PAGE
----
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Filed under: * Culture-WatchChildrenHistoryMarriage & FamilyPoverty* Economics, PoliticsEconomyThe U.S. GovernmentPolitics in GeneralHouse of RepresentativesOffice of the PresidentSenate* TheologyAnthropologyEthics / Moral Theology

2 Comments
Posted January 10, 2014 at 11:06 am [Printer Friendly] [Print w/ comments]

Posted by Kendall Harmon

Governor [Peter] Shumlin hauled out his own list of grim statistics. In Vermont, treatment for opiate abuse has risen 770 percent since 2000. In just the past year, treatment for heroin addiction has risen a dramatic 40 percent, and deaths from heroin overdoses have doubled. Nearly 80 percent of those jailed in Vermont, he said, are now or have been drug addicts.

Perhaps even more sobering were the stories he told of lives ruined by drug addiction. One Vermont teen started using Oxycontin in the 10th grade and was soon addicted to a $500-a-day habit. He stole $20,000 in farm equipment from his own family to pay for his drugs. And not long ago another young man, an undergraduate at the University of Vermont who was a science major and member of the school’s ski team, died of a heroin overdose. Because the quality and potency of each batch of black-market heroin varies widely, even those who think they are cautious users can accidentally and suddenly overdose at any time.

Both stories sought to shatter perceptions that heroin addiction is a problem only for large urban areas. In fact, Vermont represents a particularly lucrative market for heroin dealers, the governor said, who find that they can sell a bag of heroin that would fetch $6 on the streets of New York City for $30 or more there. Each Vermont addict yields five times the income from the same amount of “product.”

Read it all and you call find the full text of Governor Peter Shumlin's 2014 State of the State Address there.

Filed under: * Culture-WatchChildrenDrugs/Drug AddictionLaw & Legal IssuesMarriage & FamilyPoverty* Economics, PoliticsPolitics in GeneralState Government* International News & CommentaryAmerica/U.S.A.

2 Comments
Posted January 10, 2014 at 6:00 am [Printer Friendly] [Print w/ comments]

Posted by Kendall Harmon

Almost a tenth of babies and toddlers in England and Wales are Muslim, a breakdown of census figures shows.

The percentage of Muslims among the under-fives is almost twice as high as in the general population. In an indication of the extent to which birthrate is changing the UK’s religious demographic, fewer than one in 200 over-85s are Muslim.

One expert said it was foreseeable that Muslims who worshipped would outnumber practising Christians. “It’s not inconceivable,” said David Voas, Professor of Population Studies at the University of Essex.

Read it all (subscription required).

Filed under: * Culture-WatchChildrenMarriage & FamilyReligion & Culture* International News & CommentaryEngland / UK* Religion News & CommentaryOther FaithsIslam

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Posted January 10, 2014 at 5:15 am [Printer Friendly] [Print w/ comments]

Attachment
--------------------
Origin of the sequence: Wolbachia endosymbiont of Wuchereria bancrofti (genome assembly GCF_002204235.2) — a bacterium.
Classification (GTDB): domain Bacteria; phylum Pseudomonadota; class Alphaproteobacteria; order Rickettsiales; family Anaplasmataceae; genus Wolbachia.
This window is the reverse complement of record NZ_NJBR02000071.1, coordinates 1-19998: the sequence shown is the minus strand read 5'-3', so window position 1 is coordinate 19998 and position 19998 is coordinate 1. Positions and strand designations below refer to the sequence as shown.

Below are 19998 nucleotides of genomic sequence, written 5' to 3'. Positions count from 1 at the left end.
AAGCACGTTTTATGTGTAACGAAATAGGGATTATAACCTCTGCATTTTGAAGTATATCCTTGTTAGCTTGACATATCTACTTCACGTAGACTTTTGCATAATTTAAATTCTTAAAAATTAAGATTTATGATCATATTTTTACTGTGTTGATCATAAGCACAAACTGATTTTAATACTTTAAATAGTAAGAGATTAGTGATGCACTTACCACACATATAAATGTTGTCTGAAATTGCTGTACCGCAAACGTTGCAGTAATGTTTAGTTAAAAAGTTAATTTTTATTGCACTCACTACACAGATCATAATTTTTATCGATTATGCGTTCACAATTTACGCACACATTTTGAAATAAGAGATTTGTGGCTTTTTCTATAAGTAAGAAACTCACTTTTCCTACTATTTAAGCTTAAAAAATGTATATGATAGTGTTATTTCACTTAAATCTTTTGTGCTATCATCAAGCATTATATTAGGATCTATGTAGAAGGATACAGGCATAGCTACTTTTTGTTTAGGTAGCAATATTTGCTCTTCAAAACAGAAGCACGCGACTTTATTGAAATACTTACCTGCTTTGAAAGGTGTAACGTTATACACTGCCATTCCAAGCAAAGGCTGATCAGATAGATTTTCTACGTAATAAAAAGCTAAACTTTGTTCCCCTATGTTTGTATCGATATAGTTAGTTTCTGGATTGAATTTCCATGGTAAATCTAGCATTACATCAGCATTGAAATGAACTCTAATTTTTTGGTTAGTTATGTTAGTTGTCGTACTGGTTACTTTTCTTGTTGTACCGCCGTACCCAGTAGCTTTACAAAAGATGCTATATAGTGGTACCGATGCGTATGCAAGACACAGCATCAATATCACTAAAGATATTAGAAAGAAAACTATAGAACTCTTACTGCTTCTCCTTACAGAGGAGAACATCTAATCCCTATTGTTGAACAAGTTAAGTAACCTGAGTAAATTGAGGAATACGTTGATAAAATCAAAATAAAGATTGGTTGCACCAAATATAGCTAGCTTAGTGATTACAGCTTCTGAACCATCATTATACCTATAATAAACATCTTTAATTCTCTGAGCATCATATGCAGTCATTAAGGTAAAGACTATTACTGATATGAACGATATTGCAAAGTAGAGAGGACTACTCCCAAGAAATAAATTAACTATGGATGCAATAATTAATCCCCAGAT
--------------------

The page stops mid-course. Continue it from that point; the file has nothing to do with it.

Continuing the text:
Posted by Kendall Harmon

Kody Brown, his four wives and 17 children want to be the new face of polygamy, what some consider the next frontier after same-sex marriage.

That is why, the Browns say, they invited TLC television cameras into their homes for their reality show “Sister Wives,” why they have written a best-selling book about their lives, and why they challenged Utah’s polygamy ban in federal court.

Fear of prosecution under that law led them to flee to Nevada. Last month, a federal judge partly overturned the ban, ruling that prohibiting “cohabitation” violates the First Amendment guarantee of free exercise of religion.

Read it all.

Filed under: * Culture-WatchChildrenLaw & Legal IssuesMarriage & FamilyReligion & CultureSexuality* TheologyAnthropologyEthics / Moral TheologyTheology: Scripture

2 Comments
Posted January 9, 2014 at 9:02 am [Printer Friendly] [Print w/ comments]

Posted by Kendall Harmon

On 20 April 2012, Tom Mortier, a chemistry lecturer, got a message to call a Brussels hospital. His mother was dead. Godelieva De Troyer was 64 and had been suffering from depression. She had sent her son an email three months before she died telling him she had asked for euthanasia, but he did not think doctors would allow it.

He is enraged. He does not accept the argument that his mother had a "right to die".

"From my perspective this is not a law for patients, it's a law for doctors so they won't be prosecuted," Mortier says. "Performing euthanasia is unethical. It's killing your patients, and now they're promoting it as the ultimate form of love. What have we become here in Belgium? I don't understand it…"

Read it all.

Filed under: * Christian Life / Church LifeParish MinistryDeath / Burial / Funerals* Culture-WatchChildrenHealth & MedicineLaw & Legal IssuesLife EthicsPsychologyReligion & Culture* Economics, PoliticsPolitics in General* International News & CommentaryEuropeBelgium* TheologyAnthropologyEthics / Moral Theology

0 Comments
Posted January 9, 2014 at 8:00 am [Printer Friendly] [Print w/ comments]

Posted by Kendall Harmon

ITV News has found evidence that children are being targeted in one of Africa's bloodiest civil wars.

Many have suffered horrific injuries, as violence in the Central African Republic sinks to what the United Nations calls a "vicious new low".

Read it all and note the many video links available.

Filed under: * Culture-WatchChildrenReligion & CultureViolence* Economics, PoliticsForeign RelationsPolitics in General* International News & CommentaryAfricaCentral African Republic* Religion News & CommentaryInter-Faith RelationsOther FaithsIslamMuslim-Christian relations

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Posted January 9, 2014 at 7:28 am [Printer Friendly] [Print w/ comments]